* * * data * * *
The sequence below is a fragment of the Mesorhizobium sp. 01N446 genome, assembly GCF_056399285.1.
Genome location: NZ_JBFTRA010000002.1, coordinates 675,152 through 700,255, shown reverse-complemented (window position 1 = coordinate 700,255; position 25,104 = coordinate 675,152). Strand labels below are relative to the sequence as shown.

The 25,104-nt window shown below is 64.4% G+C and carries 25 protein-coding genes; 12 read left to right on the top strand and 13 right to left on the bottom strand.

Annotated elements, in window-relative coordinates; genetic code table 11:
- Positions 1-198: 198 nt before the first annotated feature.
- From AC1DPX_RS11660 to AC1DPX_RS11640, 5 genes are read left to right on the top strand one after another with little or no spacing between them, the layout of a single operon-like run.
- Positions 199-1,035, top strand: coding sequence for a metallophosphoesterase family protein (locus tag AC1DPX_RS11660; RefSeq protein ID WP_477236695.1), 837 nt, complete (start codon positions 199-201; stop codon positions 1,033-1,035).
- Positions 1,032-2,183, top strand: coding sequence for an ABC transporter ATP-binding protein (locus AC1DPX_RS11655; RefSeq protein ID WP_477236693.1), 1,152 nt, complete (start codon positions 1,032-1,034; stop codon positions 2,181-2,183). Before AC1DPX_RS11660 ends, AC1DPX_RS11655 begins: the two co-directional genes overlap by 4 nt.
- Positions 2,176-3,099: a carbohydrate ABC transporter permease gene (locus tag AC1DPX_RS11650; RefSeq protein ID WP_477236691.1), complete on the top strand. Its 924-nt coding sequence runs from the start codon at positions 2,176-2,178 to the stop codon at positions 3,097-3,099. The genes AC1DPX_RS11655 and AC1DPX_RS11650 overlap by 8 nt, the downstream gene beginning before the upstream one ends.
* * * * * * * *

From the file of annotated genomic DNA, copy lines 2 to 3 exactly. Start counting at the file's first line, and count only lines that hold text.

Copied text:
Genome location: NZ_JBFTRA010000002.1, coordinates 675,152 through 700,255, shown reverse-complemented (window position 1 = coordinate 700,255; position 25,104 = coordinate 675,152). Strand labels below are relative to the sequence as shown.

The 25,104-nt window shown below is 64.4% G+C and carries 25 protein-coding genes; 12 read left to right on the top strand and 13 right to left on the bottom strand.